Relatively young lawyer. Rising rapidly in his political party, with a promising future, yet fairly independent in his views. Currently serving as King County councilor after defeating an incumbent. Interestingly, each of those qualities defines the two candidates for Washington attorney general: Republican Reagan Dunn and Democrat Bob Ferguson. Here's another similarity: Each is an excellent candidate for statewide office.The Columbian's endorsement goes to Dunn, son of the late Republican Congresswoman Jennifer Dunn, largely because of his advantage in experience, especially as a prosecutor at the federal level. Ferguson also has a glowing legal background, though not as extensive as Dunn's.
This race is important on two fronts. For the public, the attorney general's office is vital because it represents the state in all legal cases involving state interests, provides legal opinions to public officials, and upholds open-government principles, among other duties. The department has more than 1,100 employees and a two-year budget of about $229 million. Second, for Dunn and Ferguson, the race is crucial because this office often serves as a springboard to higher office. Gov. Chris Gregoire served as AG, as did former U.S. Sen. Slade Gorton, and current AG Rob McKenna is running for governor.
We like the way both Dunn and Ferguson respect the neutrality that is key to this office. Each has drifted outside party doctrine, Republican Dunn as a supporter of abortion rights and gay marriage, and Democrat Ferguson as an advocate of reducing the King County Council from 13 districts to nine.
Reagan Dunn is the top choice in this race.
Commissioner of public lands — In 2008, Okanogan County rancher Peter Goldmark defeated incumbent Doug Sutherland for this post, and Goldmark has served well in his first term. More than a rancher, Goldmark boasts the knowledge gained from a Ph.D. in molecular biology, and the civic experience as former president of the Washington State University Board of Regents. Goldmark is a Democrat, but he's more devoted to protecting public acreage and waterways than following party platforms.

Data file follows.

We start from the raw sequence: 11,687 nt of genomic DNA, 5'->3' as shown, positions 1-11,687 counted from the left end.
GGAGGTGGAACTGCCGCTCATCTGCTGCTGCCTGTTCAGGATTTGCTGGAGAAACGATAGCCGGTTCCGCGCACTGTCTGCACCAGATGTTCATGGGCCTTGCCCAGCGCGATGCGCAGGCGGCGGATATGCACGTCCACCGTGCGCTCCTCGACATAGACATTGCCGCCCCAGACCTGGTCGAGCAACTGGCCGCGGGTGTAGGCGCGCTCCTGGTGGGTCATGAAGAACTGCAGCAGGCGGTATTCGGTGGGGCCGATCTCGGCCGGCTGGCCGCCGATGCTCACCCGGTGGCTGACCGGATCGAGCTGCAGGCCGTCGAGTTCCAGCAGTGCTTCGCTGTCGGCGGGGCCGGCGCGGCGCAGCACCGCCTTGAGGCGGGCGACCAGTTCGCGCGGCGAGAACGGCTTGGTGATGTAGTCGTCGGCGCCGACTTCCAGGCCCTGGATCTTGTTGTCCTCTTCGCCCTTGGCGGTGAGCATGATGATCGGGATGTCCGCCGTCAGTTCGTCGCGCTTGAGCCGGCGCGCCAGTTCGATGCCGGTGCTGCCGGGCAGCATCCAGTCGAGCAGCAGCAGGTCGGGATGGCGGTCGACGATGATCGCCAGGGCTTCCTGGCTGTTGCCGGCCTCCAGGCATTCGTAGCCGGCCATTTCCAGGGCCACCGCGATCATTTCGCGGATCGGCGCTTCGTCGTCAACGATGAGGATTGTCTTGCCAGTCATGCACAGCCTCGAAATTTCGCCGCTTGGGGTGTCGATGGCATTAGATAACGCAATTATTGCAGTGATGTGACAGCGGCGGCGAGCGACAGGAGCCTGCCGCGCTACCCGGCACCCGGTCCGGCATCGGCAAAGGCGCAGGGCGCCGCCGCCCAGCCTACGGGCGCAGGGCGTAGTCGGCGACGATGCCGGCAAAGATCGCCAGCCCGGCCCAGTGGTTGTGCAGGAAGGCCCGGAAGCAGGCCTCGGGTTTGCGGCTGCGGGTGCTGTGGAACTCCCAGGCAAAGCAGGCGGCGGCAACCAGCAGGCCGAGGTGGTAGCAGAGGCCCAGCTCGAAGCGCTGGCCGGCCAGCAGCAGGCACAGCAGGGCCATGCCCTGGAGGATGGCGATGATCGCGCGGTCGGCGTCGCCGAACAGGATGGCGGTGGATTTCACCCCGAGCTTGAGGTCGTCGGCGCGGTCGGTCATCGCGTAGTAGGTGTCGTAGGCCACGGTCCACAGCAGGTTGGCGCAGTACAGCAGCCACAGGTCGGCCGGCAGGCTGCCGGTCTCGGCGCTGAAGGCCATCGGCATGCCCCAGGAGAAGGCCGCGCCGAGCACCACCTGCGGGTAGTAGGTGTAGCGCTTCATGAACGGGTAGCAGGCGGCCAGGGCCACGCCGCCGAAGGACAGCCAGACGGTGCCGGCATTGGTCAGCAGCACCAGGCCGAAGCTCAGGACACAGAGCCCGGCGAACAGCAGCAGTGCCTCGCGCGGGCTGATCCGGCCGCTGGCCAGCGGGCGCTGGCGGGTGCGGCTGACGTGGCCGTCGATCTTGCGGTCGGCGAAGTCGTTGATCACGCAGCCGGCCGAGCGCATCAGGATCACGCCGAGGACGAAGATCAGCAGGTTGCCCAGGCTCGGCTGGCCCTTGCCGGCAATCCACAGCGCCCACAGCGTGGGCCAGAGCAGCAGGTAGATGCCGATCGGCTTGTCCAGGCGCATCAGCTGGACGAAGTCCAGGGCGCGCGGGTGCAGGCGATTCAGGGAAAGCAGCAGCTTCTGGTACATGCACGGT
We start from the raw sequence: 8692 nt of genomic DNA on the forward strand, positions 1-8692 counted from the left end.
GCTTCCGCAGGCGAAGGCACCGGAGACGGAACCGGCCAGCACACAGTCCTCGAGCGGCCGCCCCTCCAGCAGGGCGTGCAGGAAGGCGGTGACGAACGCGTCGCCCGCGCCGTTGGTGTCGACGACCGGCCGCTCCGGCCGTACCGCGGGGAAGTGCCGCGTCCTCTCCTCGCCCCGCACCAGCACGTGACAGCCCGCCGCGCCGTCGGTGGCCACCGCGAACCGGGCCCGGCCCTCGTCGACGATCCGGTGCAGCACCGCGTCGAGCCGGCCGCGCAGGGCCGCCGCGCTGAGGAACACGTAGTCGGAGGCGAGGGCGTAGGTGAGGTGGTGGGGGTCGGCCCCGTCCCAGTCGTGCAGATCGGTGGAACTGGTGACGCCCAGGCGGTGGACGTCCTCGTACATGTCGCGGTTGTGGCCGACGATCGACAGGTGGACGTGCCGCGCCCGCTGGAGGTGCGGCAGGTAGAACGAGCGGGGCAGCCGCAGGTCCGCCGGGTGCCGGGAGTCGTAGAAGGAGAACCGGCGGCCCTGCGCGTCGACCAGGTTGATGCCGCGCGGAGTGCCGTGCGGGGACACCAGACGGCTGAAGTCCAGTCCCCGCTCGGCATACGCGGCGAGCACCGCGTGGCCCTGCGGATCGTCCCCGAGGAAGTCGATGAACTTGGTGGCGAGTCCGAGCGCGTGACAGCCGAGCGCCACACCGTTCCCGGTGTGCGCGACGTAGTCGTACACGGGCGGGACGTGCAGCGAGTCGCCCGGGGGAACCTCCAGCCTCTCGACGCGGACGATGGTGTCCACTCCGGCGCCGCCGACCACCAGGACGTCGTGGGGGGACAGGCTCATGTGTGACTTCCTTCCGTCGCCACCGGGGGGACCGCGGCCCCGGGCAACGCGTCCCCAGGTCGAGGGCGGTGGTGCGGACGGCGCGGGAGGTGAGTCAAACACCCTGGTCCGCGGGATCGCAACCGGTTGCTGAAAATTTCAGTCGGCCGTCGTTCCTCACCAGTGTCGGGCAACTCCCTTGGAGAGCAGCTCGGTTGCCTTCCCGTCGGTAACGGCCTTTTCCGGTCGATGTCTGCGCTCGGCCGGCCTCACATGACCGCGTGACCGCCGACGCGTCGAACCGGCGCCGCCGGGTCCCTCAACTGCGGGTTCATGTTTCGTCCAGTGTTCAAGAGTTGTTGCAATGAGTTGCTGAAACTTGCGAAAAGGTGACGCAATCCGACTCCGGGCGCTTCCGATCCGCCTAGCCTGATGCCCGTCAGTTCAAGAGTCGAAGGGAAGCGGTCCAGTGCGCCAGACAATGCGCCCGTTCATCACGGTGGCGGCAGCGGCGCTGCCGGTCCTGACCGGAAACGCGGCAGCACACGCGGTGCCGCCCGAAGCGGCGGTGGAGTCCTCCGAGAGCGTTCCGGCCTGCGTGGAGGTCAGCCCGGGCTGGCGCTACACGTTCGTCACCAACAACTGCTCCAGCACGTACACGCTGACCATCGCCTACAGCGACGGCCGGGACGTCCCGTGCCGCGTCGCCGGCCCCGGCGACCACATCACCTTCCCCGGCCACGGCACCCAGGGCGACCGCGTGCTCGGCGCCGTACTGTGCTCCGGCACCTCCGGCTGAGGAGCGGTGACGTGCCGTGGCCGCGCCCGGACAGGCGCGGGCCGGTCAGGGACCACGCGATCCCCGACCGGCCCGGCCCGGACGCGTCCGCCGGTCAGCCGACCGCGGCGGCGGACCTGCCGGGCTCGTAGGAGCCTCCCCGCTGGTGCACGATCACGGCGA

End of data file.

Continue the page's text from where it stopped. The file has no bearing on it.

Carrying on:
His Republican opponent, Tea Party favorite Clint Didier, ran for U.S. Senate in 2010, but gained only 12.7 percent of the vote and didn't make it out of the primary. Goldmark has the record and the wisdom that warrant a second term.
Lieutenant governor — Brad Owen has served reasonably well for 16 years in the post that has little influence other than presiding over the state Senate. But recently, he has incurred a couple of self-inflicted problems, including a run-in with the Public Disclosure Commission over filing of campaign finance reports, and a possible ethics violation for connecting his office to the running of a nonprofit organization.
His opponent, Republican Bill Finkbeiner, has been out of politics for six years but has strong support from both liberal and conservative groups. He has served in both chambers of the Legislature, representing both parties, and at one time was the state's youngest Senate majority leader. Finkbeiner has excellent reform ideas for the nonpartisan running of the Senate, and he's our recommendation for lieutenant governor.
State treasurer — Jim McIntire is one of the most independent and highly respected state officials. Republicans ran no opponent against him in the primary, but Republican Sharon Hanek qualified for the general election as a write-in, drawing 3.4 percent of the votes in the primary. That leaves us 96.6 percent certain that McIntire will serve just as solidly in a second term as the state's CFO.